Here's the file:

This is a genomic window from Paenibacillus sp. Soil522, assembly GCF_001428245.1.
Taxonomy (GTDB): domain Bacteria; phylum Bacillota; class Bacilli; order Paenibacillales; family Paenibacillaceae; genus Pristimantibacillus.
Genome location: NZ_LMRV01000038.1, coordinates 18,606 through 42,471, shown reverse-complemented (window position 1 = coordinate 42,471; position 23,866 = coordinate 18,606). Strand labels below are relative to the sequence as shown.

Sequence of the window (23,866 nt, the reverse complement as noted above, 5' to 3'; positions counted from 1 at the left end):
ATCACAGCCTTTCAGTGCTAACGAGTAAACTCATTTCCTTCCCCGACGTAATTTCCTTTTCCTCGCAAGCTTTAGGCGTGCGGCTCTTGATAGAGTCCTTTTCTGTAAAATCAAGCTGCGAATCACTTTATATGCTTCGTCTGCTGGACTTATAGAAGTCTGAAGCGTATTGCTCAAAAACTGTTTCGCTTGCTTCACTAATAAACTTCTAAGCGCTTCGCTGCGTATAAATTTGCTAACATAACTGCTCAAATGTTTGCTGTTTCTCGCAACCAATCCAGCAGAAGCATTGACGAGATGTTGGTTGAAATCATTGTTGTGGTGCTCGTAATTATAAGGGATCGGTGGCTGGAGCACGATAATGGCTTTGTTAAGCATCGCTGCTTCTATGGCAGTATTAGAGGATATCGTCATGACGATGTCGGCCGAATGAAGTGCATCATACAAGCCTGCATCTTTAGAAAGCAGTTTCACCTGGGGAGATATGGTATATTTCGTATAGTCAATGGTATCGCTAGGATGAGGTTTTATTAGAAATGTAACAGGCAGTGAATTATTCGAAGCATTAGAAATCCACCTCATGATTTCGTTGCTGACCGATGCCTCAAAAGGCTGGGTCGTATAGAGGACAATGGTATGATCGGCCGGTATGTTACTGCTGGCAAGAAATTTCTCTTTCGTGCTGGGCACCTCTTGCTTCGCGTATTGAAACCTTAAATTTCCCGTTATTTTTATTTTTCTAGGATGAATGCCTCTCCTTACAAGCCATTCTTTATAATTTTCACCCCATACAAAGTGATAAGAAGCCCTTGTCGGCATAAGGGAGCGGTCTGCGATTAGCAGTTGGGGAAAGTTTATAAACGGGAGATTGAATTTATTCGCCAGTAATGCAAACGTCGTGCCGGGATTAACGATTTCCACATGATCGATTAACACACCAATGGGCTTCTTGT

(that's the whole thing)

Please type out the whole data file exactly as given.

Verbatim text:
This is a genomic window from Paenibacillus sp. Soil522, assembly GCF_001428245.1.
Taxonomy (GTDB): domain Bacteria; phylum Bacillota; class Bacilli; order Paenibacillales; family Paenibacillaceae; genus Pristimantibacillus.
Genome location: NZ_LMRV01000038.1, coordinates 18,606 through 42,471, shown reverse-complemented (window position 1 = coordinate 42,471; position 23,866 = coordinate 18,606). Strand labels below are relative to the sequence as shown.

Sequence of the window (23,866 nt, the reverse complement as noted above, 5' to 3'; positions counted from 1 at the left end):
ATCACAGCCTTTCAGTGCTAACGAGTAAACTCATTTCCTTCCCCGACGTAATTTCCTTTTCCTCGCAAGCTTTAGGCGTGCGGCTCTTGATAGAGTCCTTTTCTGTAAAATCAAGCTGCGAATCACTTTATATGCTTCGTCTGCTGGACTTATAGAAGTCTGAAGCGTATTGCTCAAAAACTGTTTCGCTTGCTTCACTAATAAACTTCTAAGCGCTTCGCTGCGTATAAATTTGCTAACATAACTGCTCAAATGTTTGCTGTTTCTCGCAACCAATCCAGCAGAAGCATTGACGAGATGTTGGTTGAAATCATTGTTGTGGTGCTCGTAATTATAAGGGATCGGTGGCTGGAGCACGATAATGGCTTTGTTAAGCATCGCTGCTTCTATGGCAGTATTAGAGGATATCGTCATGACGATGTCGGCCGAATGAAGTGCATCATACAAGCCTGCATCTTTAGAAAGCAGTTTCACCTGGGGAGATATGGTATATTTCGTATAGTCAATGGTATCGCTAGGATGAGGTTTTATTAGAAATGTAACAGGCAGTGAATTATTCGAAGCATTAGAAATCCACCTCATGATTTCGTTGCTGACCGATGCCTCAAAAGGCTGGGTCGTATAGAGGACAATGGTATGATCGGCCGGTATGTTACTGCTGGCAAGAAATTTCTCTTTCGTGCTGGGCACCTCTTGCTTCGCGTATTGAAACCTTAAATTTCCCGTTATTTTTATTTTTCTAGGATGAATGCCTCTCCTTACAAGCCATTCTTTATAATTTTCACCCCATACAAAGTGATAAGAAGCCCTTGTCGGCATAAGGGAGCGGTCTGCGATTAGCAGTTGGGGAAAGTTTATAAACGGGAGATTGAATTTATTCGCCAGTAATGCAAACGTCGTGCCGGGATTAACGATTTCCACATGATCGATTAACACACCAATGGGCTTCTTGT